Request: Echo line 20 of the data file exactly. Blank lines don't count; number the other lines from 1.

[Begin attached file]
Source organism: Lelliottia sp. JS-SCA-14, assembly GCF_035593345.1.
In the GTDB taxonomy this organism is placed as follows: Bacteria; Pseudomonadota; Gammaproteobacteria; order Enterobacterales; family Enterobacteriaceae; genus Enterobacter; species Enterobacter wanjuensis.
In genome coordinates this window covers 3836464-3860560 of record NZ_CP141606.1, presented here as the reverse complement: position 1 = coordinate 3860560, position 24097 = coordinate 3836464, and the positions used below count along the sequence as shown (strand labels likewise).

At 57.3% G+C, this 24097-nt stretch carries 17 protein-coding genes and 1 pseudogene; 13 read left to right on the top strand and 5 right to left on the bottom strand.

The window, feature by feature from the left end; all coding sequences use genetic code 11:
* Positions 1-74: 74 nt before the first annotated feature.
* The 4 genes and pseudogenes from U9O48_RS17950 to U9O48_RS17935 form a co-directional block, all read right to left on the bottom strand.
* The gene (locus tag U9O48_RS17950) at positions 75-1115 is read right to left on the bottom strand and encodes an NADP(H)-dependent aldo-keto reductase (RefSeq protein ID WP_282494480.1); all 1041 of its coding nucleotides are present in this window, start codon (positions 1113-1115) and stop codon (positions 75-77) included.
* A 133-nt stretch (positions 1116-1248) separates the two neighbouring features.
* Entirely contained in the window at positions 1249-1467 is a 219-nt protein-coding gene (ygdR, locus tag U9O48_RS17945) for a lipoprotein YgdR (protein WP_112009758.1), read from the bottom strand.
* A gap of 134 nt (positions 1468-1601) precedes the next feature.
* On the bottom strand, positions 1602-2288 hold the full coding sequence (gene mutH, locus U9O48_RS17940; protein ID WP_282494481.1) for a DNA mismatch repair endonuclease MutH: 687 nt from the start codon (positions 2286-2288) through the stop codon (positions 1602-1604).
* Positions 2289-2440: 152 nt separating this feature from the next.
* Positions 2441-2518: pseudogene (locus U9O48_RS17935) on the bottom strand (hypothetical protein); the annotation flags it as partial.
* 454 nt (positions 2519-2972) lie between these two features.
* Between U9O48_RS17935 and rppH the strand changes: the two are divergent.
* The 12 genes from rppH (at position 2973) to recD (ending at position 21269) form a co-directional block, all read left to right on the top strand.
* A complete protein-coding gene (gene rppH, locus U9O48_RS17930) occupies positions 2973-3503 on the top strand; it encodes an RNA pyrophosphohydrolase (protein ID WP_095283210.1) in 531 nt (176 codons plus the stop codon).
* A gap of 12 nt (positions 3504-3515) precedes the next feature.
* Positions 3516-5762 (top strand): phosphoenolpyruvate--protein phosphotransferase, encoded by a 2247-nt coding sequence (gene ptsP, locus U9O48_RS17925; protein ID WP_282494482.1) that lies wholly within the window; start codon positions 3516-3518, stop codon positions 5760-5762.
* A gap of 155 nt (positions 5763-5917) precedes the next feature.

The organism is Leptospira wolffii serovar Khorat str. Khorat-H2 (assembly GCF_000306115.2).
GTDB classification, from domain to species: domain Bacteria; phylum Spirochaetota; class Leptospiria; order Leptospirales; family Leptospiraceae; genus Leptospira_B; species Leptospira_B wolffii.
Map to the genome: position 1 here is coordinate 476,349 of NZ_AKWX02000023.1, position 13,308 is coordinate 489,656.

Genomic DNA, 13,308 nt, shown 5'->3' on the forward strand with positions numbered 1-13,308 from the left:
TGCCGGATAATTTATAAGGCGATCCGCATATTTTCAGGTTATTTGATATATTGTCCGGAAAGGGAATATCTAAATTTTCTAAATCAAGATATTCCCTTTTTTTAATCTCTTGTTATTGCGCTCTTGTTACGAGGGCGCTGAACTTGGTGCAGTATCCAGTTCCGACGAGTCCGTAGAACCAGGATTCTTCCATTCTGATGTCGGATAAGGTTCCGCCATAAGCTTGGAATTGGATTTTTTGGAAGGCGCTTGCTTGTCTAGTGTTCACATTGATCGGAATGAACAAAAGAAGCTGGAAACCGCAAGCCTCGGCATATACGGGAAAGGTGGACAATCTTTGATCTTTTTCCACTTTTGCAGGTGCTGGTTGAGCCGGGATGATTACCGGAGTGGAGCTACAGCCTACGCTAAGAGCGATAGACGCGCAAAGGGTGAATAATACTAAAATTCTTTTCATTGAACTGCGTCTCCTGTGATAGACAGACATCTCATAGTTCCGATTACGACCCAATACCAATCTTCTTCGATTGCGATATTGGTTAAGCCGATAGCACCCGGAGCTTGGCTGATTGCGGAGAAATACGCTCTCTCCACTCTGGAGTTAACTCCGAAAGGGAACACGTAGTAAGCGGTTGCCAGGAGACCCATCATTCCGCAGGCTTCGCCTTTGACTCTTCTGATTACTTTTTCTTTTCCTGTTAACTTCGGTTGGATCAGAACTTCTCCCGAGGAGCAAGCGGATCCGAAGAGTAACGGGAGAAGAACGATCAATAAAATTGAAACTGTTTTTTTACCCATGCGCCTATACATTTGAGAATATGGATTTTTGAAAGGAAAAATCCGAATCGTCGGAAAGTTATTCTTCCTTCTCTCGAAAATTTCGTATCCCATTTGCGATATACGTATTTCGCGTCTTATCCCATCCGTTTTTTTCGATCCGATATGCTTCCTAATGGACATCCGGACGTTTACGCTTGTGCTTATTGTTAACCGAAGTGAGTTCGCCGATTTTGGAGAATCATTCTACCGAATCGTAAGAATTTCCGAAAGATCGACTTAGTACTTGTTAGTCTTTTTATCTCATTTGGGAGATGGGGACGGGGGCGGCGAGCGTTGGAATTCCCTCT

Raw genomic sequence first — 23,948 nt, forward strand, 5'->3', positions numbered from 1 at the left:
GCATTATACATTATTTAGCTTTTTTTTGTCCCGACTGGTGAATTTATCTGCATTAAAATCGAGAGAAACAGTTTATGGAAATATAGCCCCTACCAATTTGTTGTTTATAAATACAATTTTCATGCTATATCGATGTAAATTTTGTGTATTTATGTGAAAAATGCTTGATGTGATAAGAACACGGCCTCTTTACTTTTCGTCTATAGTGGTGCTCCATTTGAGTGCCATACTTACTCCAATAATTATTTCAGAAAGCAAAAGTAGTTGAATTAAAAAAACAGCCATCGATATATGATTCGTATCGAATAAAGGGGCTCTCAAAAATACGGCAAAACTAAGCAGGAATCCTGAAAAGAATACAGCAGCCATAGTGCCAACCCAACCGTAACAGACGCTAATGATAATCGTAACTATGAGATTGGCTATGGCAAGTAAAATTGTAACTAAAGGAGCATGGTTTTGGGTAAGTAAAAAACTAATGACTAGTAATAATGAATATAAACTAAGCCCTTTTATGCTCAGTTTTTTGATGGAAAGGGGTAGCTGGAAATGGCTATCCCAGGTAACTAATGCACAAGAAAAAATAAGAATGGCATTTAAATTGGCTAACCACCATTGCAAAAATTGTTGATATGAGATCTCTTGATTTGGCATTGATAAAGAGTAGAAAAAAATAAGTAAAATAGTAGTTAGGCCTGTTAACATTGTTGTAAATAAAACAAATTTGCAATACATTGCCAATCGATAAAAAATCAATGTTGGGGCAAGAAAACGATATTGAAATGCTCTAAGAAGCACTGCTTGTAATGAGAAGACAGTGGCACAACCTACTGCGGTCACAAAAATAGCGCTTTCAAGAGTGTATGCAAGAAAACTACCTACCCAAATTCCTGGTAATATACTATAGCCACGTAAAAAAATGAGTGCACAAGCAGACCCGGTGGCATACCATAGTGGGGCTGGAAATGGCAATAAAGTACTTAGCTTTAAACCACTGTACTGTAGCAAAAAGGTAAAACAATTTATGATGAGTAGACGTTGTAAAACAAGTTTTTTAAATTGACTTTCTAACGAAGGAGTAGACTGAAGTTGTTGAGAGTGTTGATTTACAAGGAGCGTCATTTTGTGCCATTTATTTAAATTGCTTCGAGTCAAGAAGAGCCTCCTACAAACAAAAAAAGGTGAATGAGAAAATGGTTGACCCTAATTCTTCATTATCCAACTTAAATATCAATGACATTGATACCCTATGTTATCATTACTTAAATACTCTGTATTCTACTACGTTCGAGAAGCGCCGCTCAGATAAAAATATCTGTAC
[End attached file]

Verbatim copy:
* Positions 3516-5762 (top strand): phosphoenolpyruvate--protein phosphotransferase, encoded by a 2247-nt coding sequence (gene ptsP, locus U9O48_RS17925; protein ID WP_282494482.1) that lies wholly within the window; start codon positions 3516-3518, stop codon positions 5760-5762.